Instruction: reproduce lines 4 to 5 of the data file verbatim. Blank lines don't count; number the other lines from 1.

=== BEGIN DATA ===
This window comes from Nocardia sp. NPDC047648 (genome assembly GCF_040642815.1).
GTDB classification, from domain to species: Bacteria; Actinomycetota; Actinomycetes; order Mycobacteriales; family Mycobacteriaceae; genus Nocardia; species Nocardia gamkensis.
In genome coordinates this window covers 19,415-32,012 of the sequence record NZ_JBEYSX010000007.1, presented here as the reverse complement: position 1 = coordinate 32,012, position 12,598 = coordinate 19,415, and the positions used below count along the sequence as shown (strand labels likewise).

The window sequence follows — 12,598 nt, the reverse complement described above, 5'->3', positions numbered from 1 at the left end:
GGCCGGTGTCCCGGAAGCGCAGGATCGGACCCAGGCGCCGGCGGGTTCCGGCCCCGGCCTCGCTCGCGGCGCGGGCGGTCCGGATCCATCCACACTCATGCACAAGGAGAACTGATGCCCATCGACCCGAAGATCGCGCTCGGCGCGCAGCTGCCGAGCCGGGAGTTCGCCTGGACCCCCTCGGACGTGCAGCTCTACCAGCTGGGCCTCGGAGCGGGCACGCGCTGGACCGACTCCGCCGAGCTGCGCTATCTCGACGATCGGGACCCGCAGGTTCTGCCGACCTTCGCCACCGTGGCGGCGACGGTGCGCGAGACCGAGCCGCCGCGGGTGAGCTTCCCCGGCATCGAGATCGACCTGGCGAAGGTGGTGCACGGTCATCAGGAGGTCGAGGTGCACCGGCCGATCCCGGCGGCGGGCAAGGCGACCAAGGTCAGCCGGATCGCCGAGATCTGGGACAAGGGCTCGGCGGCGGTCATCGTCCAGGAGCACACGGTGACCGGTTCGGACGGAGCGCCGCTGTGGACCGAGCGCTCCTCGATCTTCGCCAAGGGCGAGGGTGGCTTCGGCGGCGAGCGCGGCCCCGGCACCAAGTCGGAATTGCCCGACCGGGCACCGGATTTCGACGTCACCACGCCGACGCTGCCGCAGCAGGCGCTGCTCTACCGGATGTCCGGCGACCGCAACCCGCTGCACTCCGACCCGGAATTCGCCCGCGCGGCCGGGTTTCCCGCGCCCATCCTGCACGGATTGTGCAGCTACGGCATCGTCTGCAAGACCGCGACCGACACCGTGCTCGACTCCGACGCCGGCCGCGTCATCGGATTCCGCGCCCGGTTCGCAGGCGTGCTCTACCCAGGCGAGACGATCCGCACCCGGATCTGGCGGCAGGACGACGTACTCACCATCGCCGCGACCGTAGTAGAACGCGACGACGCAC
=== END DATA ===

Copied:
The window sequence follows — 12,598 nt, the reverse complement described above, 5'->3', positions numbered from 1 at the left end:
GGCCGGTGTCCCGGAAGCGCAGGATCGGACCCAGGCGCCGGCGGGTTCCGGCCCCGGCCTCGCTCGCGGCGCGGGCGGTCCGGATCCATCCACACTCATGCACAAGGAGAACTGATGCCCATCGACCCGAAGATCGCGCTCGGCGCGCAGCTGCCGAGCCGGGAGTTCGCCTGGACCCCCTCGGACGTGCAGCTCTACCAGCTGGGCCTCGGAGCGGGCACGCGCTGGACCGACTCCGCCGAGCTGCGCTATCTCGACGATCGGGACCCGCAGGTTCTGCCGACCTTCGCCACCGTGGCGGCGACGGTGCGCGAGACCGAGCCGCCGCGGGTGAGCTTCCCCGGCATCGAGATCGACCTGGCGAAGGTGGTGCACGGTCATCAGGAGGTCGAGGTGCACCGGCCGATCCCGGCGGCGGGCAAGGCGACCAAGGTCAGCCGGATCGCCGAGATCTGGGACAAGGGCTCGGCGGCGGTCATCGTCCAGGAGCACACGGTGACCGGTTCGGACGGAGCGCCGCTGTGGACCGAGCGCTCCTCGATCTTCGCCAAGGGCGAGGGTGGCTTCGGCGGCGAGCGCGGCCCCGGCACCAAGTCGGAATTGCCCGACCGGGCACCGGATTTCGACGTCACCACGCCGACGCTGCCGCAGCAGGCGCTGCTCTACCGGATGTCCGGCGACCGCAACCCGCTGCACTCCGACCCGGAATTCGCCCGCGCGGCCGGGTTTCCCGCGCCCATCCTGCACGGATTGTGCAGCTACGGCATCGTCTGCAAGACCGCGACCGACACCGTGCTCGACTCCGACGCCGGCCGCGTCATCGGATTCCGCGCCCGGTTCGCAGGCGTGCTCTACCCAGGCGAGACGATCCGCACCCGGATCTGGCGGCAGGACGACGTACTCACCATCGCCGCGACCGTAGTAGAACGCGACGACGCAC